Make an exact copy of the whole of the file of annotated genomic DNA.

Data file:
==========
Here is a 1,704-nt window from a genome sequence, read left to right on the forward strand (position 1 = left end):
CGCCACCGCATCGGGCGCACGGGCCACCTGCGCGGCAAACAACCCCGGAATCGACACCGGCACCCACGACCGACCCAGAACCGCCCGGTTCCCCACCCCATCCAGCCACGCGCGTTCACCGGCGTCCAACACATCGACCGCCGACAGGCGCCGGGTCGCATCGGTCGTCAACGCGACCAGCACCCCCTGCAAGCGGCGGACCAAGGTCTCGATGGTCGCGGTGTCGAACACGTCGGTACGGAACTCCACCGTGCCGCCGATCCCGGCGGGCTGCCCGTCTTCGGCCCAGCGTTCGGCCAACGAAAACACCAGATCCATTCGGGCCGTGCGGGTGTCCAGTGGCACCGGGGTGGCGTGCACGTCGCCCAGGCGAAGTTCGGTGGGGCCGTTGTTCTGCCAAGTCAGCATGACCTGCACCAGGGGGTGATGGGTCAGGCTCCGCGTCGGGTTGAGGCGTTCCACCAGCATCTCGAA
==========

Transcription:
Here is a 1,704-nt window from a genome sequence, read left to right on the forward strand (position 1 = left end):
CGCCACCGCATCGGGCGCACGGGCCACCTGCGCGGCAAACAACCCCGGAATCGACACCGGCACCCACGACCGACCCAGAACCGCCCGGTTCCCCACCCCATCCAGCCACGCGCGTTCACCGGCGTCCAACACATCGACCGCCGACAGGCGCCGGGTCGCATCGGTCGTCAACGCGACCAGCACCCCCTGCAAGCGGCGGACCAAGGTCTCGATGGTCGCGGTGTCGAACACGTCGGTACGGAACTCCACCGTGCCGCCGATCCCGGCGGGCTGCCCGTCTTCGGCCCAGCGTTCGGCCAACGAAAACACCAGATCCATTCGGGCCGTGCGGGTGTCCAGTGGCACCGGGGTGGCGTGCACGTCGCCCAGGCGAAGTTCGGTGGGGCCGTTGTTCTGCCAAGTCAGCATGACCTGCACCAGGGGGTGATGGGTCAGGCTCCGCGTCGGGTTGAGGCGTTCCACCAGCATCTCGAA